Ask the Expert: Who should get a flu vaccine?
CINCINNATI (WKRC) - If it seems like everyone is sick it's likely because several viruses, including the flu, are going around in the Tri-State.
Infection control experts at Saint Elizabeth Healthcare first said the flu had started circulating in the Tri-State at the very end of 2016.
Jerri Abramis, St. Elizabeth flu prevention specialist, said, "Flu is very insidious, folks can be incubating the flu virus for two days before you think, is this the flu?"
So that means to protect those who are at the biggest risks from its complications, such as babies not yet six months old, people need to get vaccinated against it. The vaccine does appear to be a good match for protection so far in 2017. But some parts of the country say they are already seeing a season more severe than in some previous years which means more cases are likely coming.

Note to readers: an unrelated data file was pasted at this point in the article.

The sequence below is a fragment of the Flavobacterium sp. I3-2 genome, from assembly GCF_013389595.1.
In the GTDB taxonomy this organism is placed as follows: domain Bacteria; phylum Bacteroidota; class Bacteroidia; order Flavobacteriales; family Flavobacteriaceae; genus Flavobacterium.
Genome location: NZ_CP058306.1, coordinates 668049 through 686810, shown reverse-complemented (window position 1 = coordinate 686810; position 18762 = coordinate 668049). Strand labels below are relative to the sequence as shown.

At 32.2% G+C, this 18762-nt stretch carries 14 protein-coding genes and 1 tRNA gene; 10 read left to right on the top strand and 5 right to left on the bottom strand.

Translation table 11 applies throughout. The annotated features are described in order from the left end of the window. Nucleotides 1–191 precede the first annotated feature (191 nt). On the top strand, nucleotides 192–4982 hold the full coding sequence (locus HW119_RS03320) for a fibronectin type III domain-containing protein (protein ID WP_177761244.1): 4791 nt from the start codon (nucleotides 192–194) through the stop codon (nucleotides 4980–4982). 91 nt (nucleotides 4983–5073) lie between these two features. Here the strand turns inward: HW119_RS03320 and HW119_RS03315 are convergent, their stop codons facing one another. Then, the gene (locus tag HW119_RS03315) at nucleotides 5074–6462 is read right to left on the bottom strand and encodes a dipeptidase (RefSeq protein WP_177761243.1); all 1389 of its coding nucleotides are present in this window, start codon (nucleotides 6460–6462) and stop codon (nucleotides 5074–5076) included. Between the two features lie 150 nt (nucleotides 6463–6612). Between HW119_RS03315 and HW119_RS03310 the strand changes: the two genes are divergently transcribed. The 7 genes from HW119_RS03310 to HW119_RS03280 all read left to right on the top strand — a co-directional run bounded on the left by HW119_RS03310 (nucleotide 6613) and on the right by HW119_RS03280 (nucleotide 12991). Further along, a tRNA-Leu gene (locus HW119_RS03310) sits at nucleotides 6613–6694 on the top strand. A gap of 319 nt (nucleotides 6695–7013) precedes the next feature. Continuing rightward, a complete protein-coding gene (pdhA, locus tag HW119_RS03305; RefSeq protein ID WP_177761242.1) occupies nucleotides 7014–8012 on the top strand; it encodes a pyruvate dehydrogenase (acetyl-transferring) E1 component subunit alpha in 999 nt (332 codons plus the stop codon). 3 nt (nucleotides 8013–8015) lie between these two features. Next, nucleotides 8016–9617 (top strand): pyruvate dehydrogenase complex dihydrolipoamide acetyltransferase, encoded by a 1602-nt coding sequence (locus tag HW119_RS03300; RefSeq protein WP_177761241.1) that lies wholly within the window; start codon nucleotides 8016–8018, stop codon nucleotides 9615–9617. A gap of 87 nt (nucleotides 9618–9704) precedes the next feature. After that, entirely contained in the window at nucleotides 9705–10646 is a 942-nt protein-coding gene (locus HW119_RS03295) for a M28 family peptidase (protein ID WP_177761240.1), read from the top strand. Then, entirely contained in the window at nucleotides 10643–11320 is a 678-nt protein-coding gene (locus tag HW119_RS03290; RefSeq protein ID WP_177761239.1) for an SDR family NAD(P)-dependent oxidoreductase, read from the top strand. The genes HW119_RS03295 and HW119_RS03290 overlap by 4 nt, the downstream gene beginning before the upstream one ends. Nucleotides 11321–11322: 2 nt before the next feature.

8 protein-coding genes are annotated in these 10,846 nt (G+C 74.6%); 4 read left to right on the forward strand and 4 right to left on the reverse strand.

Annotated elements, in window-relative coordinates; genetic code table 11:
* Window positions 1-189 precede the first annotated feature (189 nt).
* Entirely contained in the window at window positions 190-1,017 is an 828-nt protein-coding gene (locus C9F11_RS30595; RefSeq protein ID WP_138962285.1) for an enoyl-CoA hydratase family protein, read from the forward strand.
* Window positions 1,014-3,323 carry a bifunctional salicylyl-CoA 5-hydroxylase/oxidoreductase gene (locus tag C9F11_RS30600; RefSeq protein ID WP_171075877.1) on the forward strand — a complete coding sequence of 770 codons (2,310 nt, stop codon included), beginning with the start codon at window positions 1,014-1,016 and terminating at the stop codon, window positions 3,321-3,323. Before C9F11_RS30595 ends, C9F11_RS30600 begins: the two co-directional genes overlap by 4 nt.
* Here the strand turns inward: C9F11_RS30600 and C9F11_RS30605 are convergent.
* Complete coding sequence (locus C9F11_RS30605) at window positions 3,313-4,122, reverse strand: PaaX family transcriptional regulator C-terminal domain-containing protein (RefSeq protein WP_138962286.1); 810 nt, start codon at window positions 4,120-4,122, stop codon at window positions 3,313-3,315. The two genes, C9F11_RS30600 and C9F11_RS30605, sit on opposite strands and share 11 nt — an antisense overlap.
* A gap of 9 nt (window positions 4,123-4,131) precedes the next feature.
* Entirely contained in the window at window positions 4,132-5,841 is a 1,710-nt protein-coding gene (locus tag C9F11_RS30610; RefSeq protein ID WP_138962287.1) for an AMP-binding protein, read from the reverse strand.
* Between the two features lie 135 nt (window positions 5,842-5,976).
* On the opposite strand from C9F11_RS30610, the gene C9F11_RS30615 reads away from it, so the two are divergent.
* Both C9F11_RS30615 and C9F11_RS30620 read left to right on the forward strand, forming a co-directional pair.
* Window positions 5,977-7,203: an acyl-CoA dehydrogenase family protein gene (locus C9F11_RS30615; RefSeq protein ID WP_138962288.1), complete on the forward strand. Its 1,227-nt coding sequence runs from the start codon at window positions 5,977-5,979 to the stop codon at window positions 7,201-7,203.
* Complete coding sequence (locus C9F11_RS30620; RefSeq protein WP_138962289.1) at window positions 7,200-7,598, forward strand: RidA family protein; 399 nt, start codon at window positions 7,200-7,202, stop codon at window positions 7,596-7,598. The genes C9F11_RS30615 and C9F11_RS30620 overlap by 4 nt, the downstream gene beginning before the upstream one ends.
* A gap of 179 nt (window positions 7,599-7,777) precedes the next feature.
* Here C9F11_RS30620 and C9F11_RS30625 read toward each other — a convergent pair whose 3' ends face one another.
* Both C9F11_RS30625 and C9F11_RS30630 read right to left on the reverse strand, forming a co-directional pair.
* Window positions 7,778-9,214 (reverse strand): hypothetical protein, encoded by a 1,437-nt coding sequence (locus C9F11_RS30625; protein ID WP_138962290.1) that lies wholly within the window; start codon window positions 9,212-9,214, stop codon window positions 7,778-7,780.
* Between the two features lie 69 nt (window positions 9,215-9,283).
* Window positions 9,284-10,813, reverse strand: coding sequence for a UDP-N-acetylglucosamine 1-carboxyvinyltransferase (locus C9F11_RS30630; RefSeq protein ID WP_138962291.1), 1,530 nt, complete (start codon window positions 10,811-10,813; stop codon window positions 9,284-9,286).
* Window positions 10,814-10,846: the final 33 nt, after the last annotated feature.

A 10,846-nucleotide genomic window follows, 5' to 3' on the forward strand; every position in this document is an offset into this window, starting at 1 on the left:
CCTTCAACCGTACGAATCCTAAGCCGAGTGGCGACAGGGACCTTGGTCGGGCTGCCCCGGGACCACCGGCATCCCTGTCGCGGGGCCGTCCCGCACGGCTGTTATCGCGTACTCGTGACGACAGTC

One Local 12 viewer wanted to know should she bother getting the vaccine once she got over the flu?
"Definitely, I would say yes to that because we don't know, I'm not sure she knows, what virus caused her flu, an A or a B strain. So if she still gets the flu shot for mainly those three strains, maybe she still can be protected against the strains that she was not inoculated with," said Abramis.
While he said it's not likely people would get the same strain more than once, the vaccine protects people from multiple strains. That means even if one of them already made someone sick without the vaccine, the other two could still leave them with another case of body aches, malaise, upper respiratory symptoms, and muscle aches and pains. The flu tends to hit suddenly and last seven to ten days. A cold tends to come on more gradually .